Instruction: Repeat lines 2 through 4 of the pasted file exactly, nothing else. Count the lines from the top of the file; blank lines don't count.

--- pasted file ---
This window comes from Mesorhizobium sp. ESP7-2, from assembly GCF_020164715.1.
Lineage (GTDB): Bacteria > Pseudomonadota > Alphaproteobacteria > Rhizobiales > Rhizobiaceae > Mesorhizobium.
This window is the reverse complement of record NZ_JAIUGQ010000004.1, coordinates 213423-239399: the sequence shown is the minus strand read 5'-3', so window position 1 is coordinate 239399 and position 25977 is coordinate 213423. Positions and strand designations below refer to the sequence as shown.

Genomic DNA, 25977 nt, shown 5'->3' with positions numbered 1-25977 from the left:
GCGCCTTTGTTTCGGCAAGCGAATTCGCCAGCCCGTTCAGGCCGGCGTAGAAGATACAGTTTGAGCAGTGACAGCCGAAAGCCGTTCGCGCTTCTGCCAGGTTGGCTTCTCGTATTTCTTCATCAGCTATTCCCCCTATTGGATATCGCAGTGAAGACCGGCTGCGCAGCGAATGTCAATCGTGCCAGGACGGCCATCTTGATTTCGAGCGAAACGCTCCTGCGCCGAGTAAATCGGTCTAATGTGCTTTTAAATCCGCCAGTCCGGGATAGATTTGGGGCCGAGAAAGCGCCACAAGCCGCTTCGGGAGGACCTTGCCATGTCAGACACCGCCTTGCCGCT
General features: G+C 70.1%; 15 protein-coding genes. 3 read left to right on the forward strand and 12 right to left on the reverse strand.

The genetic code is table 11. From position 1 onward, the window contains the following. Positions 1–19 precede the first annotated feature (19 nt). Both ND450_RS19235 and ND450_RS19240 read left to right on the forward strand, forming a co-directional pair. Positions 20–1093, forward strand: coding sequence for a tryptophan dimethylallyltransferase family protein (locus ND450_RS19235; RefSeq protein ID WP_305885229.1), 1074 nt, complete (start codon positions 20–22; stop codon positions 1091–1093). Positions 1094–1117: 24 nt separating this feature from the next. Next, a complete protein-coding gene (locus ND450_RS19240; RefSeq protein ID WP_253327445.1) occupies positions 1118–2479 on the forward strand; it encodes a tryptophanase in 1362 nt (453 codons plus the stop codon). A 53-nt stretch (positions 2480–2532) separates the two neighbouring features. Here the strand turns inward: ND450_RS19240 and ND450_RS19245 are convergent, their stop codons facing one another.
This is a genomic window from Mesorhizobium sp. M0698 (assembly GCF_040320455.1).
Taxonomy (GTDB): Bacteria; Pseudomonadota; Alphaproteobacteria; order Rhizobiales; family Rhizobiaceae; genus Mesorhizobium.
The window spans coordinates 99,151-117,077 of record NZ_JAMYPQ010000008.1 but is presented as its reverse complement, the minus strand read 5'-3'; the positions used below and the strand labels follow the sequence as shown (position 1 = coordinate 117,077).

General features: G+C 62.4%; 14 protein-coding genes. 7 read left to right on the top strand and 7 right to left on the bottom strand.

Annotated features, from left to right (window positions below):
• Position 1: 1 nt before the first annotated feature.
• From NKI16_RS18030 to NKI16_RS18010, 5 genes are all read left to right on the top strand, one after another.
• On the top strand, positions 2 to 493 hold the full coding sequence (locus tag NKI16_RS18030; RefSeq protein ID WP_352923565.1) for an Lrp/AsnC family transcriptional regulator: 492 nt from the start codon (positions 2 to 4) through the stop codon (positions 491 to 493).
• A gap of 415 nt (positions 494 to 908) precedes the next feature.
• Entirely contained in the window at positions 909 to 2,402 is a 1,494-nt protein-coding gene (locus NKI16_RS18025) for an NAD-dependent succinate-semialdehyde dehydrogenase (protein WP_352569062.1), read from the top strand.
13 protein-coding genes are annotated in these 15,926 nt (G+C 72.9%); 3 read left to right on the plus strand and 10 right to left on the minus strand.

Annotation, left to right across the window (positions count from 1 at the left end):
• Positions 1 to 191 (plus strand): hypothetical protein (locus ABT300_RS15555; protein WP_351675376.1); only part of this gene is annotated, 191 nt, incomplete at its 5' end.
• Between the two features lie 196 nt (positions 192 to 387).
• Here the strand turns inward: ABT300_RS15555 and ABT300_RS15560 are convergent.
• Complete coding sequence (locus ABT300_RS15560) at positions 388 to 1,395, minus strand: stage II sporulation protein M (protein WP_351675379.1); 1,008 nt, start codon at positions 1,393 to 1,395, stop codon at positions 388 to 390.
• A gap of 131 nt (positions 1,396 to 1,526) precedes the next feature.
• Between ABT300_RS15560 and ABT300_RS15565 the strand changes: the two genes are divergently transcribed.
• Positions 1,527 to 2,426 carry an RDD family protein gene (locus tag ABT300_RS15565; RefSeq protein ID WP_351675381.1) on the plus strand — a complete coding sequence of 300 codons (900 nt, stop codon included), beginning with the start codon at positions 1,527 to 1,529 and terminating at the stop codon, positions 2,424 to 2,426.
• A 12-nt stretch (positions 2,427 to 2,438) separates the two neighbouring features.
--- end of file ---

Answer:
Lineage (GTDB): Bacteria > Pseudomonadota > Alphaproteobacteria > Rhizobiales > Rhizobiaceae > Mesorhizobium.
This window is the reverse complement of record NZ_JAIUGQ010000004.1, coordinates 213423-239399: the sequence shown is the minus strand read 5'-3', so window position 1 is coordinate 239399 and position 25977 is coordinate 213423. Positions and strand designations below refer to the sequence as shown.

Genomic DNA, 25977 nt, shown 5'->3' with positions numbered 1-25977 from the left: